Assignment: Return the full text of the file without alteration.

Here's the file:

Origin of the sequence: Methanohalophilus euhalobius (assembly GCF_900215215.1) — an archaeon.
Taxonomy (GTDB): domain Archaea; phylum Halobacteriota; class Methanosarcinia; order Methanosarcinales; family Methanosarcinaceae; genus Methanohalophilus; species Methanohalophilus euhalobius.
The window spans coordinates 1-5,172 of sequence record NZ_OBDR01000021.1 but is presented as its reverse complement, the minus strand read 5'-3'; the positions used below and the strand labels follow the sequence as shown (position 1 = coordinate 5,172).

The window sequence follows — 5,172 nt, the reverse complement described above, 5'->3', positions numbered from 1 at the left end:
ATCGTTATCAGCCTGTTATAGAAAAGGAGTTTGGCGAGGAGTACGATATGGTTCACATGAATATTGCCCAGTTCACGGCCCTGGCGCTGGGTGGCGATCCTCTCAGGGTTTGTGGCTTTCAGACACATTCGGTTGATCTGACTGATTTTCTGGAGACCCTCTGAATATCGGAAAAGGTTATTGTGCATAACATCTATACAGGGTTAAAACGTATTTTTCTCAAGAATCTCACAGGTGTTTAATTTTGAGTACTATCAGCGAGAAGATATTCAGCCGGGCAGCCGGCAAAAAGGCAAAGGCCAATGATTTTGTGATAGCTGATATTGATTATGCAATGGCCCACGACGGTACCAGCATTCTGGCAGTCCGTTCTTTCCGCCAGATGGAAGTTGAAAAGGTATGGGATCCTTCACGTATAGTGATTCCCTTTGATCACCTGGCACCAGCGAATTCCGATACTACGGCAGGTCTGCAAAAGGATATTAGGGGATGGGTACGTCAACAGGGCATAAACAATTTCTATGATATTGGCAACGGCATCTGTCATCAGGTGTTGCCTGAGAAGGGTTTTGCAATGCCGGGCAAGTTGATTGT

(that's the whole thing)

Origin of the sequence: Methanohalophilus euhalobius (assembly GCF_900215215.1) — an archaeon.
Taxonomy (GTDB): domain Archaea; phylum Halobacteriota; class Methanosarcinia; order Methanosarcinales; family Methanosarcinaceae; genus Methanohalophilus; species Methanohalophilus euhalobius.
The window spans coordinates 1-5,172 of sequence record NZ_OBDR01000021.1 but is presented as its reverse complement, the minus strand read 5'-3'; the positions used below and the strand labels follow the sequence as shown (position 1 = coordinate 5,172).

The window sequence follows — 5,172 nt, the reverse complement described above, 5'->3', positions numbered from 1 at the left end:
ATCGTTATCAGCCTGTTATAGAAAAGGAGTTTGGCGAGGAGTACGATATGGTTCACATGAATATTGCCCAGTTCACGGCCCTGGCGCTGGGTGGCGATCCTCTCAGGGTTTGTGGCTTTCAGACACATTCGGTTGATCTGACTGATTTTCTGGAGACCCTCTGAATATCGGAAAAGGTTATTGTGCATAACATCTATACAGGGTTAAAACGTATTTTTCTCAAGAATCTCACAGGTGTTTAATTTTGAGTACTATCAGCGAGAAGATATTCAGCCGGGCAGCCGGCAAAAAGGCAAAGGCCAATGATTTTGTGATAGCTGATATTGATTATGCAATGGCCCACGACGGTACCAGCATTCTGGCAGTCCGTTCTTTCCGCCAGATGGAAGTTGAAAAGGTATGGGATCCTTCACGTATAGTGATTCCCTTTGATCACCTGGCACCAGCGAATTCCGATACTACGGCAGGTCTGCAAAAGGATATTAGGGGATGGGTACGTCAACAGGGCATAAACAATTTCTATGATATTGGCAACGGCATCTGTCATCAGGTGTTGCCTGAGAAGGGTTTTGCAATGCCGGGCAAGTTGATTGT